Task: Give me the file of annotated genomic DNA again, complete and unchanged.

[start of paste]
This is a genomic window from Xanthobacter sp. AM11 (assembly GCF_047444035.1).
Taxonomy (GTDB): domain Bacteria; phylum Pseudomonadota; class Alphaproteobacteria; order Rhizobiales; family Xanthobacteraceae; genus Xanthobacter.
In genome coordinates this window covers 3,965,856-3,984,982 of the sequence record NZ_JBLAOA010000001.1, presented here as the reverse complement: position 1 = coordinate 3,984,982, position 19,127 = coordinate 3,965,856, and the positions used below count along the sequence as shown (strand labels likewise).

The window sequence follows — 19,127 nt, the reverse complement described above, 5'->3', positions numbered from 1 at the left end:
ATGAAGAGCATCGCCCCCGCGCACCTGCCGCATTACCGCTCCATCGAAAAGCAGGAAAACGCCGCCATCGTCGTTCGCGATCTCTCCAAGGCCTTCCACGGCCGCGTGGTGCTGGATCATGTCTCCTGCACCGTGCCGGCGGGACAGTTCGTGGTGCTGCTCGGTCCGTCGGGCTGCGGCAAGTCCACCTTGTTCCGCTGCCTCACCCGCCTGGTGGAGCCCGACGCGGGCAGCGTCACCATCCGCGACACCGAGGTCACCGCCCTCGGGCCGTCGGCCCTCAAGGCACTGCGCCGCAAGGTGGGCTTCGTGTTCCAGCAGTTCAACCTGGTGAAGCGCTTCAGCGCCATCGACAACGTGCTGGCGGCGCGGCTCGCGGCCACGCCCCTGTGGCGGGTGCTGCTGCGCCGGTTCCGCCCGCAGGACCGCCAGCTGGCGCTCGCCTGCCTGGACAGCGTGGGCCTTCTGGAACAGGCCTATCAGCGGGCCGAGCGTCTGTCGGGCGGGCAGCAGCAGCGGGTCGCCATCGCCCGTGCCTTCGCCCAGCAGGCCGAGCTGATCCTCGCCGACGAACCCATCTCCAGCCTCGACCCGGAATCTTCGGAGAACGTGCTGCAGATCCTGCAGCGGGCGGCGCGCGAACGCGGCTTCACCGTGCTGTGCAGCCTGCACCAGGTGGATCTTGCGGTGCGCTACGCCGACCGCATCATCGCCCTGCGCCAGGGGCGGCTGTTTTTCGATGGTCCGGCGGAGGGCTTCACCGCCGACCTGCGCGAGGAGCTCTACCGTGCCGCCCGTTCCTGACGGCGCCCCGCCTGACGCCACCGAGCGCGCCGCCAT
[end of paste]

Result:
This is a genomic window from Xanthobacter sp. AM11 (assembly GCF_047444035.1).
Taxonomy (GTDB): domain Bacteria; phylum Pseudomonadota; class Alphaproteobacteria; order Rhizobiales; family Xanthobacteraceae; genus Xanthobacter.
In genome coordinates this window covers 3,965,856-3,984,982 of the sequence record NZ_JBLAOA010000001.1, presented here as the reverse complement: position 1 = coordinate 3,984,982, position 19,127 = coordinate 3,965,856, and the positions used below count along the sequence as shown (strand labels likewise).

The window sequence follows — 19,127 nt, the reverse complement described above, 5'->3', positions numbered from 1 at the left end:
ATGAAGAGCATCGCCCCCGCGCACCTGCCGCATTACCGCTCCATCGAAAAGCAGGAAAACGCCGCCATCGTCGTTCGCGATCTCTCCAAGGCCTTCCACGGCCGCGTGGTGCTGGATCATGTCTCCTGCACCGTGCCGGCGGGACAGTTCGTGGTGCTGCTCGGTCCGTCGGGCTGCGGCAAGTCCACCTTGTTCCGCTGCCTCACCCGCCTGGTGGAGCCCGACGCGGGCAGCGTCACCATCCGCGACACCGAGGTCACCGCCCTCGGGCCGTCGGCCCTCAAGGCACTGCGCCGCAAGGTGGGCTTCGTGTTCCAGCAGTTCAACCTGGTGAAGCGCTTCAGCGCCATCGACAACGTGCTGGCGGCGCGGCTCGCGGCCACGCCCCTGTGGCGGGTGCTGCTGCGCCGGTTCCGCCCGCAGGACCGCCAGCTGGCGCTCGCCTGCCTGGACAGCGTGGGCCTTCTGGAACAGGCCTATCAGCGGGCCGAGCGTCTGTCGGGCGGGCAGCAGCAGCGGGTCGCCATCGCCCGTGCCTTCGCCCAGCAGGCCGAGCTGATCCTCGCCGACGAACCCATCTCCAGCCTCGACCCGGAATCTTCGGAGAACGTGCTGCAGATCCTGCAGCGGGCGGCGCGCGAACGCGGCTTCACCGTGCTGTGCAGCCTGCACCAGGTGGATCTTGCGGTGCGCTACGCCGACCGCATCATCGCCCTGCGCCAGGGGCGGCTGTTTTTCGATGGTCCGGCGGAGGGCTTCACCGCCGACCTGCGCGAGGAGCTCTACCGTGCCGCCCGTTCCTGACGGCGCCCCGCCTGACGCCACCGAGCGCGCCGCCAT